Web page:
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Indonesia is located on over 17,504 islands and has over 17% of the earth’s species. Roughly and conservatively, Indonesia houses about 11% of flowering plant species, 12% of the world’s mammals, 17% of all birds, and at least 37% the world’s fish. Since its independence, the government of Indonesia has exploited the natural resources of country to fuel “development”. Minerals and oil are heavily extracted; forest have been cleared and cut down. The development which emphasizes very much on economic growth has neglected almost all aspects other than economic growth. Until the late 1980s, the focus of the development had been on import substitution, and after that on developing export oriented industries. Hence, development in Indonesia means nothing more than industrialization. Moreover, industrialization in Indonesia has been focused on manufacturing.
As stated in its long-term plan of development, Indonesia started its development by boosting the agriculture to be self sufficient in food, and at the same time, establishing the foundations for industrialization. After completing the phase of developing its secondary (manufacturing) industry, the country moved forward to tertiary (service) industry. Relying on this concept on the early 1990s, Indonesia promoted the development of service industries. The most prominent sector in this industry is tourism. The tourism sector in Indonesia has expanded as a prospective contributor to earning of a number of local governments. Nowadays, the tourism sector is not only potential in Bali but also probable in all parts of Indonesia. Indonesia has lots of wildlife flora and fauna as well as cultural diversities, black and white sand beaches, natural landscape, marines, mountains, etc. The tourism sector becomes a more prospective sector in Indonesia as illustrated in the growing number of international tourist arrivals.
UNWTO (United Nations World Tourism Organization) predicts that due to financial crisis, until December 2008, the growth of world tourism sector will slow down about 2% to 3%. This will affect to the tourism industry which involves travel agents, hotels, domestic and international airlines industries, and other tourism business. Preliminary UNWTO figures for the first months of 2009 indicate a continuation of the negative growth already experienced in the second half of 2008. Destinations all around the world have suffered from a decrease in demand in major source markets. With the exception of Africa and both Central and South America, who all posted positive results in the range of 3-5%. So far, northern, southern and Mediterranean Europe, north-east Asia, south Asia, and the Middle East are amongst the most affected sub-regions. In this context, UNWTO expects international tourism to decline between 2% and 3% in 2009 (UNWTO, 2009).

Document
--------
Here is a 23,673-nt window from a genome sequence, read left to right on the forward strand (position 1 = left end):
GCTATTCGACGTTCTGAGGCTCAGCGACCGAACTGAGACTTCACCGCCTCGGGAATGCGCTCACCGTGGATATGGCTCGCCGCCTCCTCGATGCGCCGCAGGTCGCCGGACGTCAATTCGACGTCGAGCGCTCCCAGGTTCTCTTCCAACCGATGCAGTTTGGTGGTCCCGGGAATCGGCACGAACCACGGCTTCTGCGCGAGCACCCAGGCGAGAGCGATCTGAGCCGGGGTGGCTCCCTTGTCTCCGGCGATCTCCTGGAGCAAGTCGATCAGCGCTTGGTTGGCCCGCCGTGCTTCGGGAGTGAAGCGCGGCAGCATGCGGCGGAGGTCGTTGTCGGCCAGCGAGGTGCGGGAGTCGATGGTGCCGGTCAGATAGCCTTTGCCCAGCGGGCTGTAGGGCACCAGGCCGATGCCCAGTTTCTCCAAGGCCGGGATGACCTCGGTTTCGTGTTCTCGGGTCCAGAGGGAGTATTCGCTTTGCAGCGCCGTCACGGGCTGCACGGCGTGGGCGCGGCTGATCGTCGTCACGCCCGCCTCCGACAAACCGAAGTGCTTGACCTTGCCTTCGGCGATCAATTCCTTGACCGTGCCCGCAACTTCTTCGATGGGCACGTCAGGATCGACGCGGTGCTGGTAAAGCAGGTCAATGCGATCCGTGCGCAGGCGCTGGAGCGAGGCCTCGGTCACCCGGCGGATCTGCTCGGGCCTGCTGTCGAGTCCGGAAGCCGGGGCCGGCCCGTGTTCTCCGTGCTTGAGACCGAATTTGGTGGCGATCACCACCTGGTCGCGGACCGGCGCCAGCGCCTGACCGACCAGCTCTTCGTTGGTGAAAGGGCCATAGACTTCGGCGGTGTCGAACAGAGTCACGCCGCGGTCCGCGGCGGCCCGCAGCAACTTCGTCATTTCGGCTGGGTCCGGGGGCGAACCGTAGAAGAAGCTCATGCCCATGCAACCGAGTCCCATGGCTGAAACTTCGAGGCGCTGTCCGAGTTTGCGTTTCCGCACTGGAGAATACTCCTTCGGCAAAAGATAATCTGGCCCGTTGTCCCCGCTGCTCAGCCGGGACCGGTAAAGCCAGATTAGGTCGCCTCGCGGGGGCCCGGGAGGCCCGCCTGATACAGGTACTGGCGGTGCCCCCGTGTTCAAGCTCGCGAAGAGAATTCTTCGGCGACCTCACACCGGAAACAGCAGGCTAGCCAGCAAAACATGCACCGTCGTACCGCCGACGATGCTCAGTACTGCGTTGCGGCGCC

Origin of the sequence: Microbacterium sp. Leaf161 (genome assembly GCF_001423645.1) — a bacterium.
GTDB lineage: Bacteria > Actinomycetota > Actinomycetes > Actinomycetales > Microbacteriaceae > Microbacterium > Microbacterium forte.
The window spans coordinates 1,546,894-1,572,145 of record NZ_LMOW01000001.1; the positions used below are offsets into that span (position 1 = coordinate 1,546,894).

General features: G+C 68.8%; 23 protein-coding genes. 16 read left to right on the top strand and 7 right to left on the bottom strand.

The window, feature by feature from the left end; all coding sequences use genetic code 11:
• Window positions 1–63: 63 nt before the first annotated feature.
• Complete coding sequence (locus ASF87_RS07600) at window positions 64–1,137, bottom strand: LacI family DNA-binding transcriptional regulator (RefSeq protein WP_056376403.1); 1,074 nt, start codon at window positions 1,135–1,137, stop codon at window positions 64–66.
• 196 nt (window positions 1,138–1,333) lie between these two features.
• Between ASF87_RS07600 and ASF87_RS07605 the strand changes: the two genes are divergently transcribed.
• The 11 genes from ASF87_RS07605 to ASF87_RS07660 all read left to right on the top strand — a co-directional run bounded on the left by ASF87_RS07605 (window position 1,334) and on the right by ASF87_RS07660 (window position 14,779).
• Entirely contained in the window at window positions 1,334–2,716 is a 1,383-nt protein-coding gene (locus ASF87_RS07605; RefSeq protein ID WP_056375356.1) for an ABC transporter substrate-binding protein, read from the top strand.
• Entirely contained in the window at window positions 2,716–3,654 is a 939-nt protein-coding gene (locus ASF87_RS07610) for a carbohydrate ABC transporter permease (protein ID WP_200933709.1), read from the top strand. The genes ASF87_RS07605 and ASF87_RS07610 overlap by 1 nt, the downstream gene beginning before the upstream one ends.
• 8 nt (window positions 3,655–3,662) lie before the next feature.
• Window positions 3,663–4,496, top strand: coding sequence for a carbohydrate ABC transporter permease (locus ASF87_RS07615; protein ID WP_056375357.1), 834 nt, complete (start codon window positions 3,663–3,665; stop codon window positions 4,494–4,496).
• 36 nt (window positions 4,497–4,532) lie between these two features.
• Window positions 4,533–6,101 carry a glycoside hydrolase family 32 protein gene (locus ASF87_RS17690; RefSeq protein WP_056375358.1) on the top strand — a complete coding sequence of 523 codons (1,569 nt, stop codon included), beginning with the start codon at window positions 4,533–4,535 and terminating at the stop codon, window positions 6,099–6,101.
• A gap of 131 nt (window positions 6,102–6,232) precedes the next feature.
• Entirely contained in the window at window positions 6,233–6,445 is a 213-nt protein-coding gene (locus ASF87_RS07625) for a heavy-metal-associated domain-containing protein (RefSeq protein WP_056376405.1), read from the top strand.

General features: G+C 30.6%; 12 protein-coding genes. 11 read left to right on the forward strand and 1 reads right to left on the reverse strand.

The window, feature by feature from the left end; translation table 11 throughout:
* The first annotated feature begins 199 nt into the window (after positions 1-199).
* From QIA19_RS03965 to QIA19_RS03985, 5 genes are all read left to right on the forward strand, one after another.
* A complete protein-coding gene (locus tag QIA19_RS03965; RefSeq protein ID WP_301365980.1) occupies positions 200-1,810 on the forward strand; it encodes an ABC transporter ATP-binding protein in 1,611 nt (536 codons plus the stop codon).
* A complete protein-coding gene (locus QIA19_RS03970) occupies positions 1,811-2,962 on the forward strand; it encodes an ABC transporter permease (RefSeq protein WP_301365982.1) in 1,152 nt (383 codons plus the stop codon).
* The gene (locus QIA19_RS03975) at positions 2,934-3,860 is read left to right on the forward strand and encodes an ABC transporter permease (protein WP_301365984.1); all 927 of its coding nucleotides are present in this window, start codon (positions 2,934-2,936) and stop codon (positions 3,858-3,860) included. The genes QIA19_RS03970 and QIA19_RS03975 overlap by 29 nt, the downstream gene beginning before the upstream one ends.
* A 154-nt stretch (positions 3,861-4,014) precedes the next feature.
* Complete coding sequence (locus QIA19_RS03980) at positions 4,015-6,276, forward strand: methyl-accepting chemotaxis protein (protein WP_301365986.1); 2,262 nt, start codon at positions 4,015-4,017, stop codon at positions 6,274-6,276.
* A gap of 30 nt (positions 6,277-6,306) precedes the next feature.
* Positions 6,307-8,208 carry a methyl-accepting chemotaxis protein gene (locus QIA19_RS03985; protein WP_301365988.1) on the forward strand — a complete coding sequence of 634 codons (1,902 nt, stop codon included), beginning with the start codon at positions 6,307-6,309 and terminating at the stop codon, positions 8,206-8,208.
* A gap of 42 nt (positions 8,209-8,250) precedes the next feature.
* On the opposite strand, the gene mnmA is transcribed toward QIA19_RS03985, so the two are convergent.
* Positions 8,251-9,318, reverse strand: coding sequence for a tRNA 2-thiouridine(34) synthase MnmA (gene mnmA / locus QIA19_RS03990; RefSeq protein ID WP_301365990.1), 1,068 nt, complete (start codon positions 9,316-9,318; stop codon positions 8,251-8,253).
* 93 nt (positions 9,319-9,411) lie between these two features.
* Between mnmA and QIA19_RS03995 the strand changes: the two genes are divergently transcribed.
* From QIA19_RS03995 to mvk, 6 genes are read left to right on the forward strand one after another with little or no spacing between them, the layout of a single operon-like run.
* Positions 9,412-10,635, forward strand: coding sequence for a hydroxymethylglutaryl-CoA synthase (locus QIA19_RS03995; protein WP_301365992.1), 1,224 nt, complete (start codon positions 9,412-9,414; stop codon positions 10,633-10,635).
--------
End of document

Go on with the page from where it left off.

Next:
In ASEAN countries, the global financial crisis also hit the economic of the country. The Asian Development Bank (ADB) estimates that the average growth rate of Asian developing economies would be 3.4%, much lower than the 6.3% in 2008, and the lowest since the 1990s Asian financial crisis. In Indonesia, the central bank has lowered its growth rate forecast to 4% from 4.9% and the National Development and Planning Committee predict exports will drop 6% compared to last year. Non-oil and gas exports will fall around 20%. Indonesia, ASEAN’s biggest economy, is planning to put 73.3 trillion Rupiah (11,950 Rupiah to one US dollar) into the market through tax relief.
The global financial crisis has not affected the tourism industry in Indonesia according to the number of international tourist’ arrival and tourism receipt. To some extent, Indonesia may have benefited from tourists switching holidays away from Thailand as an impact of troubled and political instability. The other fact is United States of America (USA) tourists is not the highest market of international tourists to Indonesia and only 220,202 tourists (2.82%) from total tourist’ arrivals. However, in 2009, Indonesia’s tourism has a big challenge due to the decline of economic indicator (GDP and employment) as an impact of present global financial crisis.